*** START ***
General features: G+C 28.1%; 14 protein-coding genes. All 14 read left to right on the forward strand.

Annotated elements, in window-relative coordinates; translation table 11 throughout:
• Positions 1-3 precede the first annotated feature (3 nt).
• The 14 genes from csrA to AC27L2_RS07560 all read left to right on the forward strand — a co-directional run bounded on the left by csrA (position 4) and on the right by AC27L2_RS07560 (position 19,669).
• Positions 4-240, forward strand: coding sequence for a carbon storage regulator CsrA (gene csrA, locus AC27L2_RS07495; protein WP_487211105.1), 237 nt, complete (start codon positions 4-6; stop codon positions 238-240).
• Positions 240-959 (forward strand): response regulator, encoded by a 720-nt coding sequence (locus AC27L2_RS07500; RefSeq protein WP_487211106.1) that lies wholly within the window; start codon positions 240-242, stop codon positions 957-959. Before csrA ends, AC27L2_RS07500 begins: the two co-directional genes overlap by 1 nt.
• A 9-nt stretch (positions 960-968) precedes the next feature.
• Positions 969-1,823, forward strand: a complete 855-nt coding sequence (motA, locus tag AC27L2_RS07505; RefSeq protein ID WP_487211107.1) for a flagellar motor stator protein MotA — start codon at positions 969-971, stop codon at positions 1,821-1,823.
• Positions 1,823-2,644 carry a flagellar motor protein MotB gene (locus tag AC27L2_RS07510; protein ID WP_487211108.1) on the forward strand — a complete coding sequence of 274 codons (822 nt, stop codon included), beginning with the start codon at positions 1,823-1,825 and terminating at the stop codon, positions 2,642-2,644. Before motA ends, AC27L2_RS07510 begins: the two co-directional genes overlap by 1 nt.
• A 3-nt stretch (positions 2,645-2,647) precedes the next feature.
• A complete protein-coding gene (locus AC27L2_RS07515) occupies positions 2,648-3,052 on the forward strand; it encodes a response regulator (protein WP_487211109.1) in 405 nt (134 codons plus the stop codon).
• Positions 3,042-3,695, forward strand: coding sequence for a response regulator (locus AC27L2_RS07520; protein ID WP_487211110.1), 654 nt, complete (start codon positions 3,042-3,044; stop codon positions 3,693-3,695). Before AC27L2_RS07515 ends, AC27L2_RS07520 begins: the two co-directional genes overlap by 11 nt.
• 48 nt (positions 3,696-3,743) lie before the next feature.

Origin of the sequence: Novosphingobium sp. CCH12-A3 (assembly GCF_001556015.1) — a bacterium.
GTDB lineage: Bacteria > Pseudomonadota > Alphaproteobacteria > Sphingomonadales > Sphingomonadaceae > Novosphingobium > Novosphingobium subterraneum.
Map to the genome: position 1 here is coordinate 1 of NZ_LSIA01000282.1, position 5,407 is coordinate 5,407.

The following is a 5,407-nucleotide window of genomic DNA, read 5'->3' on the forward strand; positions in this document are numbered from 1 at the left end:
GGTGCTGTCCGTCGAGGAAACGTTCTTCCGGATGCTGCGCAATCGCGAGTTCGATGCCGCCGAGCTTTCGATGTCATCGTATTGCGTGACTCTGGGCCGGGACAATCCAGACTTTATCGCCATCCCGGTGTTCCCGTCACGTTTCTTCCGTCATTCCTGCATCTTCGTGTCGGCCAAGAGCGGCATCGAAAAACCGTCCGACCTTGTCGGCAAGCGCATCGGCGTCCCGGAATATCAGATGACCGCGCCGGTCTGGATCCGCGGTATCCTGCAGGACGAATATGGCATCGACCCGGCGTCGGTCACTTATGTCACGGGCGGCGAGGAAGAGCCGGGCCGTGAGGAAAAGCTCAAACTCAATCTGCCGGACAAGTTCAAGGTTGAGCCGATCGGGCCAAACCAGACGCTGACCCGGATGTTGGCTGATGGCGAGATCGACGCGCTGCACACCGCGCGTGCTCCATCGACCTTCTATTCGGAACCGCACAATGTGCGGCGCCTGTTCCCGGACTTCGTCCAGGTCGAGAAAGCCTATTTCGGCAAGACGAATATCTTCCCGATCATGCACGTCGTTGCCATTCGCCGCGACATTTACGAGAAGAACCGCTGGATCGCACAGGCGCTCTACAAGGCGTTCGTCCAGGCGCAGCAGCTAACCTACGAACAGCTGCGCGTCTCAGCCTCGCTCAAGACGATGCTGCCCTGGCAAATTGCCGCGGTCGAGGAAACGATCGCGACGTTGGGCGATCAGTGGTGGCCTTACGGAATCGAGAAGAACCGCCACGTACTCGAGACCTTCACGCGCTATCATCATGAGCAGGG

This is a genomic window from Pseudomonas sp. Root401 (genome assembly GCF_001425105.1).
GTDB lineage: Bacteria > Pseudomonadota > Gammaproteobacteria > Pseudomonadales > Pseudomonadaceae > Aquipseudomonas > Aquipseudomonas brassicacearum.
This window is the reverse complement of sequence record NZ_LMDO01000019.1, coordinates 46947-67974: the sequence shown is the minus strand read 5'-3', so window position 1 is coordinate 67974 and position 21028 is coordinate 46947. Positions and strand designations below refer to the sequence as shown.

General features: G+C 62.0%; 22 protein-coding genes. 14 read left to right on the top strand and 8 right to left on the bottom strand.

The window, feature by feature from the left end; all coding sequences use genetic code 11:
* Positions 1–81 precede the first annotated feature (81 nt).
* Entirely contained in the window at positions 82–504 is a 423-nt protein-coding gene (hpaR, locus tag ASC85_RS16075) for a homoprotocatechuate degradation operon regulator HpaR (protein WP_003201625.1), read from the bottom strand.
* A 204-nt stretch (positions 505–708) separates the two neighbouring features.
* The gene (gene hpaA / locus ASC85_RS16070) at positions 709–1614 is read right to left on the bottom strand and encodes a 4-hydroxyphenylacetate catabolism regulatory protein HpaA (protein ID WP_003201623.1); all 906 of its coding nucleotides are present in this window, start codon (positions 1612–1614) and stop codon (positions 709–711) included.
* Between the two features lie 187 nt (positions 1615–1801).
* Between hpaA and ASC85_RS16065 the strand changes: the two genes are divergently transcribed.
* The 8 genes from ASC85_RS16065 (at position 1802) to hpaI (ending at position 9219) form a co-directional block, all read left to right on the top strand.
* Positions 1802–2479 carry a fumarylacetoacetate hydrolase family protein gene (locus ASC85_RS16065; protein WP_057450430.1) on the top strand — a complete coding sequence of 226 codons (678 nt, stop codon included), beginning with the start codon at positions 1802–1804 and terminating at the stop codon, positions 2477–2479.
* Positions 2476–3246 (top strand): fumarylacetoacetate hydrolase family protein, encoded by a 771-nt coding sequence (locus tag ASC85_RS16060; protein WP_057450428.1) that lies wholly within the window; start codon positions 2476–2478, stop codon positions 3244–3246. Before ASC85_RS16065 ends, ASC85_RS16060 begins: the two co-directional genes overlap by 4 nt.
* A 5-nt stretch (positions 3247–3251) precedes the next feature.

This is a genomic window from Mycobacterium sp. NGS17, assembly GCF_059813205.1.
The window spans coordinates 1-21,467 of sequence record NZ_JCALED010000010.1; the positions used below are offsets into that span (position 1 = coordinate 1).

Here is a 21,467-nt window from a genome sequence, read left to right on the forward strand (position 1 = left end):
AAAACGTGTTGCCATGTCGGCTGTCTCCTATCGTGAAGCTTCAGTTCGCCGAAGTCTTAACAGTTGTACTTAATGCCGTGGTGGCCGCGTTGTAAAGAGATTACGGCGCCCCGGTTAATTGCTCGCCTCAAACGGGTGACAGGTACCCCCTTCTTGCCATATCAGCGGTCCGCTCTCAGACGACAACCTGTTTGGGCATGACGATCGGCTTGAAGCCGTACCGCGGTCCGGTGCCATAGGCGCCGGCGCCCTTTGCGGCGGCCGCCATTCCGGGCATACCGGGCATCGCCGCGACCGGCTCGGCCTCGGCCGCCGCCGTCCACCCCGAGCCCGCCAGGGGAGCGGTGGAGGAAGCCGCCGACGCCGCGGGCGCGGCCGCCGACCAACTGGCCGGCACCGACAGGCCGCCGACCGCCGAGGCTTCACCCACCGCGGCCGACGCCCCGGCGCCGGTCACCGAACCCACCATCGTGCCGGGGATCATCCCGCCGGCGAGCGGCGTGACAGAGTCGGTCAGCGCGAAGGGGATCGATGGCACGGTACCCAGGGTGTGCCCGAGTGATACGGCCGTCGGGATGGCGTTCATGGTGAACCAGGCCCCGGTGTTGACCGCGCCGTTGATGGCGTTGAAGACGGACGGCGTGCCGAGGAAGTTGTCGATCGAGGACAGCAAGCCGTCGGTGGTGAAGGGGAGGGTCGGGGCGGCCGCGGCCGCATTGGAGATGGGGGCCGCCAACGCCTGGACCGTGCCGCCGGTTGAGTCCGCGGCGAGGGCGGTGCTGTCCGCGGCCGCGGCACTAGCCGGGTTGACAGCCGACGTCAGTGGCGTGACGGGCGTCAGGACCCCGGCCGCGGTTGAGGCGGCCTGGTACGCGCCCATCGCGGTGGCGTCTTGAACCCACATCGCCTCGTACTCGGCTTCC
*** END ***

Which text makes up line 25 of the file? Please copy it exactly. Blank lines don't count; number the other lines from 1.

* Entirely contained in the window at positions 82–504 is a 423-nt protein-coding gene (hpaR, locus tag ASC85_RS16075) for a homoprotocatechuate degradation operon regulator HpaR (protein WP_003201625.1), read from the bottom strand.